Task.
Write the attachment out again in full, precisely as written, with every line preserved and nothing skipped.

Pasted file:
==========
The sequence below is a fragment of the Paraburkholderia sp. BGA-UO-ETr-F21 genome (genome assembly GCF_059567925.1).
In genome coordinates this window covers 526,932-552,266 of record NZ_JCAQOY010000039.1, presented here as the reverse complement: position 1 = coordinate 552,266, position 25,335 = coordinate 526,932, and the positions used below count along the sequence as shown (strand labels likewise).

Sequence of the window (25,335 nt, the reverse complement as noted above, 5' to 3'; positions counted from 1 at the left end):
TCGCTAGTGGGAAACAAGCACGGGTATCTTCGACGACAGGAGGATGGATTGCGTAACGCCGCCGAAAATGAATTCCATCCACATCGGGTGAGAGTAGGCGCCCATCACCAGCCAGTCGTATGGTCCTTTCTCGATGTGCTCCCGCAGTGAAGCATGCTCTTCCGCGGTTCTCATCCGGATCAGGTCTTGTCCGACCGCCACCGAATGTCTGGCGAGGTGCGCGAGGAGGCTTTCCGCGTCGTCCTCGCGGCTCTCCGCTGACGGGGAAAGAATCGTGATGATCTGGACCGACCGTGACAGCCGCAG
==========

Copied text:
The sequence below is a fragment of the Paraburkholderia sp. BGA-UO-ETr-F21 genome (genome assembly GCF_059567925.1).
In genome coordinates this window covers 526,932-552,266 of record NZ_JCAQOY010000039.1, presented here as the reverse complement: position 1 = coordinate 552,266, position 25,335 = coordinate 526,932, and the positions used below count along the sequence as shown (strand labels likewise).

Sequence of the window (25,335 nt, the reverse complement as noted above, 5' to 3'; positions counted from 1 at the left end):
TCGCTAGTGGGAAACAAGCACGGGTATCTTCGACGACAGGAGGATGGATTGCGTAACGCCGCCGAAAATGAATTCCATCCACATCGGGTGAGAGTAGGCGCCCATCACCAGCCAGTCGTATGGTCCTTTCTCGATGTGCTCCCGCAGTGAAGCATGCTCTTCCGCGGTTCTCATCCGGATCAGGTCTTGTCCGACCGCCACCGAATGTCTGGCGAGGTGCGCGAGGAGGCTTTCCGCGTCGTCCTCGCGGCTCTCCGCTGACGGGGAAAGAATCGTGATGATCTGGACCGACCGTGACAGCCGCAG